Press release regarding the suspension of the rule of law

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The Bar Human Rights Committee of England and Wales (BHRC), would like to express its grave concern at the suspension of the rule of law in Pakistan and attacks on and extra-judicial detention of judges, lawyers and human rights activists in Pakistan following the imposition of a state of emergency by General Pervez Musharraf on 3 rd November 2007.

The BHRC is the international human rights arm of the Bar of England and Wales. It is an independent body primarily concerned with the protection of the rights of advocates and judges around the world. It is also concerned with defending the rule of law and internationally recognised legal standards relating to the right to fair trial.

According to the information received, in a context where the President Musharraf has imposed a state of emergency in Pakistan, suspended the constitution, dismissed the Chief Justice and arrested leading lawyers, a house arrest warrant has been issued against Ms. Hina Jilani, UN Special Representative of the Secretary General on the situation of human rights defenders and recent key note speaker at the BHRC workshop on the importance of lawyers and human rights defenders at the Bar Conference of England & Wales on 3 rd November in London.

Ms Hina Jilani said today that: “The situation is very disturbing in Pakistan. The Human Rights Commission, the Lawyer’s Committee, and the Judicial Committee are under attack by a military regime and it is the responsibility of the international community to act in defence of human rights defenders in Pakistan who are protesting against the erosion of the Rule of Law, the independence of the judiciary and the suspension of all human rights and fundamental freedoms in Pakistan”.

According to the information received, approximately 55 lawyers have been arrested in Karachi and over 300 lawyers have been arrested in Lahore, many of whom it is reported have been hospitalised due to the alleged use of excessive force on the part of the Pakistan authorities. One lawyer, Mr Ashtar Ausaf Ali, reportedly suffered a heart attack following his arrest. Amongst those arrested is the Chief Justice of Pakistan, Mr Iftikhar Chaudhry, on whose behalf the Bar Human Rights filed an amicus curiae brief in May 2007, as well as Ms. Asma Jahangir, Human Rights Committee of Pakistan Chairperson, human rights lawyer and United Nations Special Rapporteur on freedom of religion or belief. She was put under house arrest late on November 3, 2007, under a 90 days preventive detention order (SO (IS-I)3 – 24 / 200), issued by the Home Department of the Government of Punjab and reportedly to prevent her making “inflammatory speeches”.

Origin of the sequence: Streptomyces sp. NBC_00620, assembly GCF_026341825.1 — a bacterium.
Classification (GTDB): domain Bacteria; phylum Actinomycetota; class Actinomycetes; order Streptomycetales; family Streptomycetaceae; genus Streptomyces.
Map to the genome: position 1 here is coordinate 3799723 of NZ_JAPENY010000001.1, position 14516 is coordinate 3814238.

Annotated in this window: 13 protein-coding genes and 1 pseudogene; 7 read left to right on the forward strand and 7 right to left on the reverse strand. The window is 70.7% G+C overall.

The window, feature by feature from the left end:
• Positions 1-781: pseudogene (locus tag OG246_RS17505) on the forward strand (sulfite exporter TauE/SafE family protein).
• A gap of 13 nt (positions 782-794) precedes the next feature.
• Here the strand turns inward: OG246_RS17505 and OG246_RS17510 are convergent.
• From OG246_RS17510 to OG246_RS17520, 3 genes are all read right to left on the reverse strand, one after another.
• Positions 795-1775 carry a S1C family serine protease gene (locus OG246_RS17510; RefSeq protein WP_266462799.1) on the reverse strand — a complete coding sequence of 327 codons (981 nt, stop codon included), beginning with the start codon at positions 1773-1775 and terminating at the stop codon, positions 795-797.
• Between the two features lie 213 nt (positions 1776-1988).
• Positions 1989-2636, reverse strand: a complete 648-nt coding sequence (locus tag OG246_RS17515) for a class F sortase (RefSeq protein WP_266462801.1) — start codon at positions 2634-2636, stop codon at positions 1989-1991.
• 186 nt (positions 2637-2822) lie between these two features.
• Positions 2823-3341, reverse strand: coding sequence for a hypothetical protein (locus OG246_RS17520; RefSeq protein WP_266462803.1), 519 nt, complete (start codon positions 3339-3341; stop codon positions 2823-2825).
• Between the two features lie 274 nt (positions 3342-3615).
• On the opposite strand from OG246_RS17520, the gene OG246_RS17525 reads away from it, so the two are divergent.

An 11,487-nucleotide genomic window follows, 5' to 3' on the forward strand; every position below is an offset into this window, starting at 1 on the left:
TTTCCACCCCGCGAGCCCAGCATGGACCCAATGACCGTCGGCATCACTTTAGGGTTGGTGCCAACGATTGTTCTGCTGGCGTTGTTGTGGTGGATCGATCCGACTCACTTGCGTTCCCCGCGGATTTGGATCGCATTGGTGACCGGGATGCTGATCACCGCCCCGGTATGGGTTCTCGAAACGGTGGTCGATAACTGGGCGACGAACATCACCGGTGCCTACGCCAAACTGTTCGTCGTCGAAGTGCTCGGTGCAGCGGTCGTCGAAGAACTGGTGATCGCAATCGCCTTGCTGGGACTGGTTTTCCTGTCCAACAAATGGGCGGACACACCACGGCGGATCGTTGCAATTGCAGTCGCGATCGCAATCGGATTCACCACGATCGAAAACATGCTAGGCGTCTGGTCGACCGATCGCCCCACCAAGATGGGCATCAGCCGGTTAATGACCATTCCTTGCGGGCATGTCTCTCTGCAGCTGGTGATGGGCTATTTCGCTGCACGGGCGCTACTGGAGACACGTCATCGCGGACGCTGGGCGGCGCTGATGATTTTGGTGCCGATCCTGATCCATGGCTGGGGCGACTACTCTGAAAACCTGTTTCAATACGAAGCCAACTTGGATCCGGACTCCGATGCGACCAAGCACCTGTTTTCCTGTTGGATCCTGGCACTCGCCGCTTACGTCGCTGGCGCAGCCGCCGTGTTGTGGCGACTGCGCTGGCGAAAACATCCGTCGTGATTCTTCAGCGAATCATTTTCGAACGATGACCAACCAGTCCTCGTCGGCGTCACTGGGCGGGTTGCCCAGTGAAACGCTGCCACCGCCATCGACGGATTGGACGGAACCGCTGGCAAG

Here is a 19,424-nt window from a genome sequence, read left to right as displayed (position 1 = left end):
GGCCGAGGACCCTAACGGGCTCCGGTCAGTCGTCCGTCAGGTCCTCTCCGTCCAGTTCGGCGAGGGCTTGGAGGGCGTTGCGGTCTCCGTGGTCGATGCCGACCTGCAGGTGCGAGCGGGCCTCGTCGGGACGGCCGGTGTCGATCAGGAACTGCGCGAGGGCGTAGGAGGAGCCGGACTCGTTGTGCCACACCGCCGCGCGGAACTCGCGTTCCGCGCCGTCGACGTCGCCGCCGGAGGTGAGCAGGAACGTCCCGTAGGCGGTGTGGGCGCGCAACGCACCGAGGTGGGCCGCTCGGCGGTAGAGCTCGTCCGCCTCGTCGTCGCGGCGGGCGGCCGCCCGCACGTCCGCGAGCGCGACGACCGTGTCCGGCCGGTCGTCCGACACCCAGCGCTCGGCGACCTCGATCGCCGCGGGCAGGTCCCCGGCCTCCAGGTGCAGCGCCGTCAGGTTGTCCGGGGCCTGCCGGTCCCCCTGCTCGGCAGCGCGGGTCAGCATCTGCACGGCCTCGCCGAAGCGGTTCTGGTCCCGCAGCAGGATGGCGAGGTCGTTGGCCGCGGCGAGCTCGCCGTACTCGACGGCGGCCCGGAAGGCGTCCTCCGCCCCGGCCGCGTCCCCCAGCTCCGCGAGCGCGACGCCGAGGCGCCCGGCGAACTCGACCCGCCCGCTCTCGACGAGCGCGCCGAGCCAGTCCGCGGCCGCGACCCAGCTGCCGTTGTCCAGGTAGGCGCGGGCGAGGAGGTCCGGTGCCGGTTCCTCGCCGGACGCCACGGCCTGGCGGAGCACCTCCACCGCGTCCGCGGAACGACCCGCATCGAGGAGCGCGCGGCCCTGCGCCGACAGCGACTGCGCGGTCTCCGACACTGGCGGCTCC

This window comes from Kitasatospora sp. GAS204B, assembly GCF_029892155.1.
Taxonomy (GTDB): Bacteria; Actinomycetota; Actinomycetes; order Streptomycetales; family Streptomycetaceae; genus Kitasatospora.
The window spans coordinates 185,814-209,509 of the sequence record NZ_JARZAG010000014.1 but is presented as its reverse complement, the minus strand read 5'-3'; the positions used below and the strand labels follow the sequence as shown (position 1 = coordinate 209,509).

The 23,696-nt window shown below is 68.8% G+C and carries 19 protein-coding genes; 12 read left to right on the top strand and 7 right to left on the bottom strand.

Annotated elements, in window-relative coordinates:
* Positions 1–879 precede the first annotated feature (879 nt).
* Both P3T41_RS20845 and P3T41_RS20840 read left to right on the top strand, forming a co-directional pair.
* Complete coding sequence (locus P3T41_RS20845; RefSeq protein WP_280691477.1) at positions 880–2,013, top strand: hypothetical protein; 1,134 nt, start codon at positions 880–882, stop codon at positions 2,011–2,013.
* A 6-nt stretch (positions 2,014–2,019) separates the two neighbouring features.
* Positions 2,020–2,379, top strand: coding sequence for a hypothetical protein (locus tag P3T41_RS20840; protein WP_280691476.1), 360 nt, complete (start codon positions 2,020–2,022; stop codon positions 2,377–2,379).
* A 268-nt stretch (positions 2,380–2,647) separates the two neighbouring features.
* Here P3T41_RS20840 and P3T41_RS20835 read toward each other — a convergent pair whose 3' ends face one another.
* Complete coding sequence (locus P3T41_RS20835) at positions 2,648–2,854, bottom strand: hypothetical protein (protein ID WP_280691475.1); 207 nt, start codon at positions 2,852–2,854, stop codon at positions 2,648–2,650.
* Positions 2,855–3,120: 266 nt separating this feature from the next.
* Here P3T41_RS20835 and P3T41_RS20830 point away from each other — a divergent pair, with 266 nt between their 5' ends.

Voicing his concern today Mark Muller QC, Chair of the BHRC, condemned this recent spate of attacks against members of the judiciary and human rights activists saying that ““The Bar Human Rights Committee of England and Wales is dedicated to the protection of persecuted judges and lawyers as well as the rule of law around the world. The independence of the judiciary is a fundamental tenet of the rule of law and a core element in any democracy. So too is the existence of an independent Bar and legal profession. As such the BHRC has watched with increasing alarm at the events unfolding in Pakistan. It deplores the recent unconstitutional removal and detention of the Chief Justice of the Supreme Court and the unprovoked attacks on lawyers by Pakistan’s security authorities in the wake of protests against the imposition of the state of emergency.”

It is estimated that one in four lawyers in Pakistan have been either imprisoned or placed under house arrest due to their protests against the illegal imposition of martial law. On November 4th the military raided the offices of the HRCP and arrested fifty-five of its members. They have been charged with crimes against public order, however it appears that there arrest is related to their continued criticism of President Musharraf and the one party rule that he has imposed on Pakistan since the coup that brought him to power in 1999.

The Bar Human Rights Committee of England and Wales (BHRC) calls upon the Pakistani authorities to restore fundamental freedoms and constitutional order including the reinstatement of judicial officials to their offices. In particular, it urges the authorities to desist from assaulting lawyers engaged in peaceful protest and to release forthwith those lawyers detained for merely protesting at the imposition of the state of emergency. The detention of judicial officials and advocates for merely seeking to uphold their offices is wholly unjustified as a counter-insurgency measure. When the rule of law is obliterated in this manner there is nothing to protect in the name of democracy. If Pakistan is to preserve any chance of a return to democracy its society must respect and protect its independent legal system.


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